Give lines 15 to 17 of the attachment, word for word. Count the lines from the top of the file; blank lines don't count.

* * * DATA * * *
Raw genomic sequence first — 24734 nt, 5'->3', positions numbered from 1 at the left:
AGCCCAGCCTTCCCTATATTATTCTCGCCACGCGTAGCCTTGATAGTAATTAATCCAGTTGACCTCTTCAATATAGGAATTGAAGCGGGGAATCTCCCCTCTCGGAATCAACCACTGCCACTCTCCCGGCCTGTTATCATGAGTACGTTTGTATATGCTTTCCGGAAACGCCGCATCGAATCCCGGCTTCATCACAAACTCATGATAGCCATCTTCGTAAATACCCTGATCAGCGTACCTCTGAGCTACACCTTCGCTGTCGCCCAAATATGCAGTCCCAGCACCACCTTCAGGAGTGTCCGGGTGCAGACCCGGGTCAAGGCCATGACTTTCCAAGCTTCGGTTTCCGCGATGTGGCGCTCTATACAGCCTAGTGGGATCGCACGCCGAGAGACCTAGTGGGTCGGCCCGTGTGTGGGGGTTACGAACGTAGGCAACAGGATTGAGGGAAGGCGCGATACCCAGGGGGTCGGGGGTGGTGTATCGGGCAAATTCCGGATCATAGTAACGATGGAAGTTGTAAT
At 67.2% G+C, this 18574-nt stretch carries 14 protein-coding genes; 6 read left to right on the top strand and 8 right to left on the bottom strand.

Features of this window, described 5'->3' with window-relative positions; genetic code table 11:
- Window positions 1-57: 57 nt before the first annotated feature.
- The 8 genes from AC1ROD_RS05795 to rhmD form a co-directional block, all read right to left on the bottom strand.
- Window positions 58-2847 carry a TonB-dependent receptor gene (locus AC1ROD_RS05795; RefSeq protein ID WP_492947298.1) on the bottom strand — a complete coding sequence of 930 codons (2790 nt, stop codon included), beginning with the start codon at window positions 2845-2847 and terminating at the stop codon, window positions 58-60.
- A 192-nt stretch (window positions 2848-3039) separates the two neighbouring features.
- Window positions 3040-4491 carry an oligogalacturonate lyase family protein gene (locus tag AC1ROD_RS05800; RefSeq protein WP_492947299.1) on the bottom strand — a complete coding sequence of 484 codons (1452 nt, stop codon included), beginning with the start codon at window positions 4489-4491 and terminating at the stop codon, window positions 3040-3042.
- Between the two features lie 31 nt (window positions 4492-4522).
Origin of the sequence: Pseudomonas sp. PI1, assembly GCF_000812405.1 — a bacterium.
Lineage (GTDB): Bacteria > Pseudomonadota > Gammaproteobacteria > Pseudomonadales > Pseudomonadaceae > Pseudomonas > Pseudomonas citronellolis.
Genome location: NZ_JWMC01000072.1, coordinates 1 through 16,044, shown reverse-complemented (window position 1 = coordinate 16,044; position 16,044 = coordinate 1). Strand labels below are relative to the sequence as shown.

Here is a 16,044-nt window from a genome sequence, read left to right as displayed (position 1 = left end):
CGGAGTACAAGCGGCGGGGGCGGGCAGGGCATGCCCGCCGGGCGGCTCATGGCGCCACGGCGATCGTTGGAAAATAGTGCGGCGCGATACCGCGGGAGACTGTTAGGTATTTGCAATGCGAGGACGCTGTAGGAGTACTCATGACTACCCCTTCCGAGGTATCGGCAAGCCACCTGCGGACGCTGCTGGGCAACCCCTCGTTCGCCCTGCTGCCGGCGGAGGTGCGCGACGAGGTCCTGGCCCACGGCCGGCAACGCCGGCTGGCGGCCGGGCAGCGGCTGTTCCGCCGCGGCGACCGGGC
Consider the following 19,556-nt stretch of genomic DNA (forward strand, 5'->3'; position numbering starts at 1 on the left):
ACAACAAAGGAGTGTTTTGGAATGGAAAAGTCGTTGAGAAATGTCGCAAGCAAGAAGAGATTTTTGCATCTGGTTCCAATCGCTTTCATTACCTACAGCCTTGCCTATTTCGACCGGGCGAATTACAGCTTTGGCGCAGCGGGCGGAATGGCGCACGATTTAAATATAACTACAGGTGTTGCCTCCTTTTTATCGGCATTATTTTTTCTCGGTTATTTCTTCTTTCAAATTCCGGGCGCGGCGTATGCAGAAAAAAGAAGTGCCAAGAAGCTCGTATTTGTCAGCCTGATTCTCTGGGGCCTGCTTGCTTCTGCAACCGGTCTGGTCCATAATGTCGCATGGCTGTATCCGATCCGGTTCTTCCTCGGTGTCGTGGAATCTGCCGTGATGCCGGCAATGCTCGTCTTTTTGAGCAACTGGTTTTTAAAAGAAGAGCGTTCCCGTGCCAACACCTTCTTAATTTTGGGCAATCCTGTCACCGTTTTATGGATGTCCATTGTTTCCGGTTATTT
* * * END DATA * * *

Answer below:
CGGAGTACAAGCGGCGGGGGCGGGCAGGGCATGCCCGCCGGGCGGCTCATGGCGCCACGGCGATCGTTGGAAAATAGTGCGGCGCGATACCGCGGGAGACTGTTAGGTATTTGCAATGCGAGGACGCTGTAGGAGTACTCATGACTACCCCTTCCGAGGTATCGGCAAGCCACCTGCGGACGCTGCTGGGCAACCCCTCGTTCGCCCTGCTGCCGGCGGAGGTGCGCGACGAGGTCCTGGCCCACGGCCGGCAACGCCGGCTGGCGGCCGGGCAGCGGCTGTTCCGCCGCGGCGACCGGGC
Consider the following 19,556-nt stretch of genomic DNA (forward strand, 5'->3'; position numbering starts at 1 on the left):
ACAACAAAGGAGTGTTTTGGAATGGAAAAGTCGTTGAGAAATGTCGCAAGCAAGAAGAGATTTTTGCATCTGGTTCCAATCGCTTTCATTACCTACAGCCTTGCCTATTTCGACCGGGCGAATTACAGCTTTGGCGCAGCGGGCGGAATGGCGCACGATTTAAATATAACTACAGGTGTTGCCTCCTTTTTATCGGCATTATTTTTTCTCGGTTATTTCTTCTTTCAAATTCCGGGCGCGGCGTATGCAGAAAAAAGAAGTGCCAAGAAGCTCGTATTTGTCAGCCTGATTCTCTGGGGCCTGCTTGCTTCTGCAACCGGTCTGGTCCATAATGTCGCATGGCTGTATCCGATCCGGTTCTTCCTCGGTGTCGTGGAATCTGCCGTGATGCCGGCAATGCTCGTCTTTTTGAGCAACTGGTTTTTAAAAGAAGAGCGTTCCCGTGCCAACACCTTCTTAATTTTGGGCAATCCTGTCACCGTTTTATGGATGTCCATTGTTTCCGGTTATTT